A day might not be enough to explore Lucknow, the capital city of the northern state of Uttar Pradesh, but these monuments can be visited, marketplaces hopped while traversing through ancient doors, all in a day’s time.
Visit the Bara and Chhota Imambara
The Bara Imambara and the Chhota Imambara are perhaps the most popular tourist spots in Lucknow. Grand and intricate in their size and their design, both are places of worship and have their own share of stories to tell. It is believed that the Bara Imambara was built to employ the famine hit locals of Lucknow. As is recorded, the then emperor of Awadh, Nawab Asaf-ud-Daula came up with the idea of the construction of a prayer hall or Imambara as a way of generating employment for his people, who worked day in and out on the Imambara for 11 years till the famine lasted. On the other hand, Chhota Imambara, which stands to the west of Bara Imambara, was built by Nawab Muhammad Ali Shah, whose tomb rests here. The smaller of the two, it is more intricate in its design.
Pass through Rumi Darwaza
The Rumi Darwaza (Rumi Door) stands adjacent to the Bara Imambara, which it shares its story with. An ancient piece of architecture in the middle of the road, it is also referred to as the Turkish Gate. The doorway is often compared in design to an ancient portal at Constantinople in Turkey. Marked by an eight faceted chhatri (umbrella style dome) in its uppermost part, it is a huge ornate structure. In earlier times it marked the entrance to the Old Lucknow City and has now adopted as a symbol of the city of Lucknow.
Shop and eat in the old bazars
Just like many other Indian cities would, Lucknow’s bazars or local markets too bustle with people on foot and on rikshawas trying to make their way through the narrow alleys. Everything is packed- small retail shops, restaurants, tea-stalls, juice vendors- to make an enjoyable and rather welcoming chaos. Experiencing this rush is actually why a foreigner should visit the local markets in India; but when in Lucknow, head to shop the famous chikankari kurtas and eat the Tunday Kebab. Chikan is a traditional embroidery style from the city, which is commonly done on kurtas (tunic). There are various shops lining the streets, selling the same quality piece at different prices, making shop-hopping and bargaining as essential shopping hacks. Besides the chikan, the markets should be visited for getting a taste of the famous kebabs at the Tunday Kababi, a 112-year-old heritage restaurant chain.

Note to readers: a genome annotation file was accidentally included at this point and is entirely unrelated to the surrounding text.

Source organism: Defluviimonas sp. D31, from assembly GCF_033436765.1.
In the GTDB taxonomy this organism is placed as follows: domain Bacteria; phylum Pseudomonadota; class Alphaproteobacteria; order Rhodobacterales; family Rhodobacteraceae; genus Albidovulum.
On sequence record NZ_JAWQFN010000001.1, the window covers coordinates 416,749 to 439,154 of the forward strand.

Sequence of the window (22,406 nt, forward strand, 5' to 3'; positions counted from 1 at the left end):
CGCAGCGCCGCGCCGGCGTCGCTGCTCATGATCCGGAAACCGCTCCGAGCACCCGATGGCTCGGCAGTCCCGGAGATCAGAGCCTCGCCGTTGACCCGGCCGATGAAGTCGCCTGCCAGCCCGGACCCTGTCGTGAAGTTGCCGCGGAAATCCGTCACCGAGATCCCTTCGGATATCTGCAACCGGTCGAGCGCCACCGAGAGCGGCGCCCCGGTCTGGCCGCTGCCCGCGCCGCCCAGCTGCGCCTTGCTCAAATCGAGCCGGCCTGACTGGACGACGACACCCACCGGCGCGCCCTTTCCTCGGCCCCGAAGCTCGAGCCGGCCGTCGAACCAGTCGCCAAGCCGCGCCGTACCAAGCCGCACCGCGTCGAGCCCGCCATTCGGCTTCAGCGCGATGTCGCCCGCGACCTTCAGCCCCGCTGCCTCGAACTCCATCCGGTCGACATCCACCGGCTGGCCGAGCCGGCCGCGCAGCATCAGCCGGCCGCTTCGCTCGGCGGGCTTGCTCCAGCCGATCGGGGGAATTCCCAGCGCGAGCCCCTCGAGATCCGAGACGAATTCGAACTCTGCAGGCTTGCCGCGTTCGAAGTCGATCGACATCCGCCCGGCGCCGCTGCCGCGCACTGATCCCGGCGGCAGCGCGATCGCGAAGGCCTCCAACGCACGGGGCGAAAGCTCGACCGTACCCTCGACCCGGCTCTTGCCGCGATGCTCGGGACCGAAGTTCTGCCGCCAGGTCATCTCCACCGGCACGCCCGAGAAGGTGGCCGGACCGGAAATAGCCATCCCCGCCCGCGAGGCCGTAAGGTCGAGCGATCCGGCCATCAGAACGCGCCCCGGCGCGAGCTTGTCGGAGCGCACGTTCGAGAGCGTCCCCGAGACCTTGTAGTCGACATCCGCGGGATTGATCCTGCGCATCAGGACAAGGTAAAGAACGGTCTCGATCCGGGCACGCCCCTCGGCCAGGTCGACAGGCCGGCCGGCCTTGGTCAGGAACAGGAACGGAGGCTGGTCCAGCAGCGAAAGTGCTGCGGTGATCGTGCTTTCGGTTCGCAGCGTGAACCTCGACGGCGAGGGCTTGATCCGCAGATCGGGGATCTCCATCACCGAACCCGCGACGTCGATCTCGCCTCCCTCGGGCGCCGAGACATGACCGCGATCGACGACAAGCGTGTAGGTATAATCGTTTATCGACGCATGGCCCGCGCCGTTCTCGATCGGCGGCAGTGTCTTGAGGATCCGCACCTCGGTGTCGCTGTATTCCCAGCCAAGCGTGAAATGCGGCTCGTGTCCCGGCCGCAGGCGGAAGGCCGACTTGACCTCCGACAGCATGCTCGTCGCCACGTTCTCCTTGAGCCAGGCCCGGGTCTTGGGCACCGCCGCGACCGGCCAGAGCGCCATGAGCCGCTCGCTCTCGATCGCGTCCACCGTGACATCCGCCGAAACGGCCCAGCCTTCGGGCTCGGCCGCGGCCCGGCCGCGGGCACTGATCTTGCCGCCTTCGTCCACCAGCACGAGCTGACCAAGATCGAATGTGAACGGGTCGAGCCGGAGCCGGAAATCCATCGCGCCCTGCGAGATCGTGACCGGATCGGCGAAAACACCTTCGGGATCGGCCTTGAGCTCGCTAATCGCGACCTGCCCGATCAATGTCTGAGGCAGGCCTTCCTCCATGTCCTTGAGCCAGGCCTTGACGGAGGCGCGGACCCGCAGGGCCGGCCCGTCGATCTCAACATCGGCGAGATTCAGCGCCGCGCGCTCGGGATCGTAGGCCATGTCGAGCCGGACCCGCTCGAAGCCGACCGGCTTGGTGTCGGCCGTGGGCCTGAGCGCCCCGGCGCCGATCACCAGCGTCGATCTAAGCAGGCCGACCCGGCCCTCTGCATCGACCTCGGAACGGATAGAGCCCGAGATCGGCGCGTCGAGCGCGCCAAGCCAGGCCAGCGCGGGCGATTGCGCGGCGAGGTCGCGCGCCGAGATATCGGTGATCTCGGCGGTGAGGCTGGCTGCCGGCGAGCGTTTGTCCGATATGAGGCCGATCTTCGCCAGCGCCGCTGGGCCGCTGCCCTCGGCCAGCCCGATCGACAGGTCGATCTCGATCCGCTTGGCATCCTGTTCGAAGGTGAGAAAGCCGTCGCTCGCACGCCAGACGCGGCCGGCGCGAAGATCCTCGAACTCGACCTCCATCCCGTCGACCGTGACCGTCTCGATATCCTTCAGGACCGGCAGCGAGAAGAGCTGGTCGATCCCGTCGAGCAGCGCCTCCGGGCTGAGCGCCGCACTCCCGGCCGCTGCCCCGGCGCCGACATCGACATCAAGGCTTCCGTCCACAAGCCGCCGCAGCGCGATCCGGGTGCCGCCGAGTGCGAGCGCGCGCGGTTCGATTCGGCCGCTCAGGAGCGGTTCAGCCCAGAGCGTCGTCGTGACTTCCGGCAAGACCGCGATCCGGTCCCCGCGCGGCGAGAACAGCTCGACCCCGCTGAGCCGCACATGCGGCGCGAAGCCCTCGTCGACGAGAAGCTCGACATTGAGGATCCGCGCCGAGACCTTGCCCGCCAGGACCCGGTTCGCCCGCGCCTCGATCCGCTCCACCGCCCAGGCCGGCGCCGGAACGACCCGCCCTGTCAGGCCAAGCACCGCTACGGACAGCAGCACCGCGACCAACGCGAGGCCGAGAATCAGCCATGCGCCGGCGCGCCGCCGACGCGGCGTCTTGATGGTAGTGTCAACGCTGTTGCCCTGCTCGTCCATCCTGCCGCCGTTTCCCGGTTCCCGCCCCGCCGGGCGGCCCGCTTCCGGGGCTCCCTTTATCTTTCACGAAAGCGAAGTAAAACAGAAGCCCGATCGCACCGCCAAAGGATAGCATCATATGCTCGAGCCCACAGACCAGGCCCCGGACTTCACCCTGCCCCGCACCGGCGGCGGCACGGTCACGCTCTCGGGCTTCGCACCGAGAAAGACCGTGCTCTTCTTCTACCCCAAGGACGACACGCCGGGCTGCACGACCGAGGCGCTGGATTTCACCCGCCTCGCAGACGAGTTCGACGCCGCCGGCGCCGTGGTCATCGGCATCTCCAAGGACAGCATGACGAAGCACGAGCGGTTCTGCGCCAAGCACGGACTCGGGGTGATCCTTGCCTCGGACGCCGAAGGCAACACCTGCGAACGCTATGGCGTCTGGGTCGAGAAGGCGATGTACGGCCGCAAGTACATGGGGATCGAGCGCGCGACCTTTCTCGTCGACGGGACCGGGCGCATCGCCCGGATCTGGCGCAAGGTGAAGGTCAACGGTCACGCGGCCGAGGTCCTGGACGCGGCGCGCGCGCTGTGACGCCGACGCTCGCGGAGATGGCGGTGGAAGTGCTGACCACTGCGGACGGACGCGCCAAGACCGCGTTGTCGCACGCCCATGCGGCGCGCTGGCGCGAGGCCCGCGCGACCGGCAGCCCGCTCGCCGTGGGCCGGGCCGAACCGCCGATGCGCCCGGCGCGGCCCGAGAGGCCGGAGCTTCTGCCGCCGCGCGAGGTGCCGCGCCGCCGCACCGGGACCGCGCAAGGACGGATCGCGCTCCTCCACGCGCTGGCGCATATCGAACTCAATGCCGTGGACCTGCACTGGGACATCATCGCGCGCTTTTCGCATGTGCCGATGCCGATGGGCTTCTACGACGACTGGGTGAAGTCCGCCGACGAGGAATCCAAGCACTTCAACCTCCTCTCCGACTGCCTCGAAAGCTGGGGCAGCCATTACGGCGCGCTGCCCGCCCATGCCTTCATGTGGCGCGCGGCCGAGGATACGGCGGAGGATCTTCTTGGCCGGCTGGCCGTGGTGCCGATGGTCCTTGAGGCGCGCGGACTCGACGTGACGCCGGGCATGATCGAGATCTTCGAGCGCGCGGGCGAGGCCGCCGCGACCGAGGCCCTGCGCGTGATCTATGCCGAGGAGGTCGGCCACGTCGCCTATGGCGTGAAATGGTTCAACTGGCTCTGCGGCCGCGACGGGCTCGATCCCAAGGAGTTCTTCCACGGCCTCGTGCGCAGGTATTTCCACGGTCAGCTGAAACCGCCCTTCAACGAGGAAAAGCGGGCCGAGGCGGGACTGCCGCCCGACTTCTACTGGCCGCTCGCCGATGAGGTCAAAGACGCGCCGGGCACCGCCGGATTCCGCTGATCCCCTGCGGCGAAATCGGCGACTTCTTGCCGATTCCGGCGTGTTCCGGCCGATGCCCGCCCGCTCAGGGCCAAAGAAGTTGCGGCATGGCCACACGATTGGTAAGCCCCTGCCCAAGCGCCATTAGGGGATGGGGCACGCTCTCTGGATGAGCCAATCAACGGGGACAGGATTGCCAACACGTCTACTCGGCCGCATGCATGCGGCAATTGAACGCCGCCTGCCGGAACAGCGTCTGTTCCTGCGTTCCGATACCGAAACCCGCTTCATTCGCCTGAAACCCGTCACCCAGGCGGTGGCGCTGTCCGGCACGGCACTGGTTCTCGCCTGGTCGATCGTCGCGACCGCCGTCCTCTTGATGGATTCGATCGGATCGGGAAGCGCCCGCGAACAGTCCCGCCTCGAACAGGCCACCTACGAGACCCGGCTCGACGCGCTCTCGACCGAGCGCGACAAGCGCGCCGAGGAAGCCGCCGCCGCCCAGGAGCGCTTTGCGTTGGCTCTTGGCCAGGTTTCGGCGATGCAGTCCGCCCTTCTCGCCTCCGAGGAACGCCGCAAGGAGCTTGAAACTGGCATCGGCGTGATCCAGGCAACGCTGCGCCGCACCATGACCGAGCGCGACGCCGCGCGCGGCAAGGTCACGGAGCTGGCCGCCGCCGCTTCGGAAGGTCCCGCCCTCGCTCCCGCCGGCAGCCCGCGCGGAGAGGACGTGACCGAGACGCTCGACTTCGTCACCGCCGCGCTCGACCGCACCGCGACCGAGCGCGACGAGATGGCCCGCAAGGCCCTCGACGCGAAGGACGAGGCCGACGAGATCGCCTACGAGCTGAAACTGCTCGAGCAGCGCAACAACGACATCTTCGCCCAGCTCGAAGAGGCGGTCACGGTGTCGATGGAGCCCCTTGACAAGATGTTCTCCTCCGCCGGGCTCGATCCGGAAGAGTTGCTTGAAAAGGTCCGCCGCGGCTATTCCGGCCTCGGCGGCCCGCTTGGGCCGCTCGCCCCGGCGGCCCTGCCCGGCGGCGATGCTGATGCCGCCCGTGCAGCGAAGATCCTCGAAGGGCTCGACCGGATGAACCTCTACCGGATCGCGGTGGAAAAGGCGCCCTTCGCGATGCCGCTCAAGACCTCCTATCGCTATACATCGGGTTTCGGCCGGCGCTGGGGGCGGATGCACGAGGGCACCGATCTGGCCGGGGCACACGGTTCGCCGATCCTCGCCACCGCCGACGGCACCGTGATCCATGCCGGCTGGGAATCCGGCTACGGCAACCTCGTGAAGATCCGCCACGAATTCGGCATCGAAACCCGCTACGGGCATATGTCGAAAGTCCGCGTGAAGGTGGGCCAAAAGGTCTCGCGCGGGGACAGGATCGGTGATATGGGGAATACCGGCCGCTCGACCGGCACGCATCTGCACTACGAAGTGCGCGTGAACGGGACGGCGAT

Pray at the Jama Masjid
Dotted with various mosques across the city, Lucknow ‘s Jama Masjid particularly stands out. The mosque is an important place of worship for Shia Muslims, who gather here on all of their auspicious occasions. The construction of this Jama Masjid began in 1837 during the reign of Muhammad Ali Shah but was completed by his begum Nawab Malika Janah, after his death . Broadly boasting of Mughal style of architecture, it also has pillars with carvings that have been inspired from Hindu and Jain culture.
Hussainabad Picture Gallery
Once a royal summer palace, the Hussainabad Picture Gallery displays life size portraits of the Nawabs of Awadh, showing the richness of the costumes and jewellery adorned by them. Nawab Muhammad Ali Shah had it built in 1838 as a Baradari, meaning having 12 doorway.